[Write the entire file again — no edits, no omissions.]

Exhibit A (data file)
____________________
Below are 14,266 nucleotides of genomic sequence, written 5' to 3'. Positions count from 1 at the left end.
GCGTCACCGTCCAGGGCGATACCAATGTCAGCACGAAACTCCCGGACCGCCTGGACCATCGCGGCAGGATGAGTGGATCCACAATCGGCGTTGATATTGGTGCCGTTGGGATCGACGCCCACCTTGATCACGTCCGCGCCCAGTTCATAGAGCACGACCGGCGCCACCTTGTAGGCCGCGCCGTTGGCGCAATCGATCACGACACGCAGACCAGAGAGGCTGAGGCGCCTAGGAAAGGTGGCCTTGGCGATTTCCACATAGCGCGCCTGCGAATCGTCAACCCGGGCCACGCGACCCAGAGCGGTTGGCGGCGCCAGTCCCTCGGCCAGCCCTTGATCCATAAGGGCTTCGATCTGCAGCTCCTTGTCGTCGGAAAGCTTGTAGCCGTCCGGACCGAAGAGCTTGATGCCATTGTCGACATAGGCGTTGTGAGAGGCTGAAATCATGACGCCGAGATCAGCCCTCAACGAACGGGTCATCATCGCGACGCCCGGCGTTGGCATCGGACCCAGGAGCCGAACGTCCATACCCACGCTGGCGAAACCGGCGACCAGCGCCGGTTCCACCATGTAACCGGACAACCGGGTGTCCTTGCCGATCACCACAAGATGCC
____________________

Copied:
Below are 14,266 nucleotides of genomic sequence, written 5' to 3'. Positions count from 1 at the left end.
GCGTCACCGTCCAGGGCGATACCAATGTCAGCACGAAACTCCCGGACCGCCTGGACCATCGCGGCAGGATGAGTGGATCCACAATCGGCGTTGATATTGGTGCCGTTGGGATCGACGCCCACCTTGATCACGTCCGCGCCCAGTTCATAGAGCACGACCGGCGCCACCTTGTAGGCCGCGCCGTTGGCGCAATCGATCACGACACGCAGACCAGAGAGGCTGAGGCGCCTAGGAAAGGTGGCCTTGGCGATTTCCACATAGCGCGCCTGCGAATCGTCAACCCGGGCCACGCGACCCAGAGCGGTTGGCGGCGCCAGTCCCTCGGCCAGCCCTTGATCCATAAGGGCTTCGATCTGCAGCTCCTTGTCGTCGGAAAGCTTGTAGCCGTCCGGACCGAAGAGCTTGATGCCATTGTCGACATAGGCGTTGTGAGAGGCTGAAATCATGACGCCGAGATCAGCCCTCAACGAACGGGTCATCATCGCGACGCCCGGCGTTGGCATCGGACCCAGGAGCCGAACGTCCATACCCACGCTGGCGAAACCGGCGACCAGCGCCGGTTCCACCATGTAACCGGACAACCGGGTGTCCTTGCCGATCACCACAAGATGCC